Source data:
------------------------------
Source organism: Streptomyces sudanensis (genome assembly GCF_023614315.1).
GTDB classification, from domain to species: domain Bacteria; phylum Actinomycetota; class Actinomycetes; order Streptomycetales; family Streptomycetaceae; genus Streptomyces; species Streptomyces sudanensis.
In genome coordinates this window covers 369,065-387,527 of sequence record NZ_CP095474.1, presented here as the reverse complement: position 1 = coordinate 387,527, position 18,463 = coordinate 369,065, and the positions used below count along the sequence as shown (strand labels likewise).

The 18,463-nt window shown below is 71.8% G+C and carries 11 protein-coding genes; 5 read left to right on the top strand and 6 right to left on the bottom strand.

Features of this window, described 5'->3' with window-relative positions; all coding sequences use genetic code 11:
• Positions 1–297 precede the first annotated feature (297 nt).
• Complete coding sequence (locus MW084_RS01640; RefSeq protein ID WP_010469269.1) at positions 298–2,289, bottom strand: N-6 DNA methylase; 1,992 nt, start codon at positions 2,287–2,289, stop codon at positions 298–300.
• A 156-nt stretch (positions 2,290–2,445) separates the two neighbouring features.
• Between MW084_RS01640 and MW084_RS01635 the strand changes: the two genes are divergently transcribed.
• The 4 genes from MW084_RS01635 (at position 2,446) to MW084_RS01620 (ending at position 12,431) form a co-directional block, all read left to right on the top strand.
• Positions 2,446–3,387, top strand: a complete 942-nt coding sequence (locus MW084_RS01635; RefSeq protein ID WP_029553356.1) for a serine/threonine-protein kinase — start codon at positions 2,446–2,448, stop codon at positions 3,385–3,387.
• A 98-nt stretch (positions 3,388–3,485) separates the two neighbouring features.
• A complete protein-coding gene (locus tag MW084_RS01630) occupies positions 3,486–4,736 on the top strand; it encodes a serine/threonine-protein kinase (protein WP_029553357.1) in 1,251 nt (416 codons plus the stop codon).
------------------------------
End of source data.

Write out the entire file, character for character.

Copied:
Source organism: Streptomyces sudanensis (genome assembly GCF_023614315.1).
GTDB classification, from domain to species: domain Bacteria; phylum Actinomycetota; class Actinomycetes; order Streptomycetales; family Streptomycetaceae; genus Streptomyces; species Streptomyces sudanensis.
In genome coordinates this window covers 369,065-387,527 of sequence record NZ_CP095474.1, presented here as the reverse complement: position 1 = coordinate 387,527, position 18,463 = coordinate 369,065, and the positions used below count along the sequence as shown (strand labels likewise).

The 18,463-nt window shown below is 71.8% G+C and carries 11 protein-coding genes; 5 read left to right on the top strand and 6 right to left on the bottom strand.

Features of this window, described 5'->3' with window-relative positions; all coding sequences use genetic code 11:
• Positions 1–297 precede the first annotated feature (297 nt).
• Complete coding sequence (locus MW084_RS01640; RefSeq protein ID WP_010469269.1) at positions 298–2,289, bottom strand: N-6 DNA methylase; 1,992 nt, start codon at positions 2,287–2,289, stop codon at positions 298–300.
• A 156-nt stretch (positions 2,290–2,445) separates the two neighbouring features.
• Between MW084_RS01640 and MW084_RS01635 the strand changes: the two genes are divergently transcribed.
• The 4 genes from MW084_RS01635 (at position 2,446) to MW084_RS01620 (ending at position 12,431) form a co-directional block, all read left to right on the top strand.
• Positions 2,446–3,387, top strand: a complete 942-nt coding sequence (locus MW084_RS01635; RefSeq protein ID WP_029553356.1) for a serine/threonine-protein kinase — start codon at positions 2,446–2,448, stop codon at positions 3,385–3,387.
• A 98-nt stretch (positions 3,388–3,485) separates the two neighbouring features.
• A complete protein-coding gene (locus tag MW084_RS01630) occupies positions 3,486–4,736 on the top strand; it encodes a serine/threonine-protein kinase (protein WP_029553357.1) in 1,251 nt (416 codons plus the stop codon).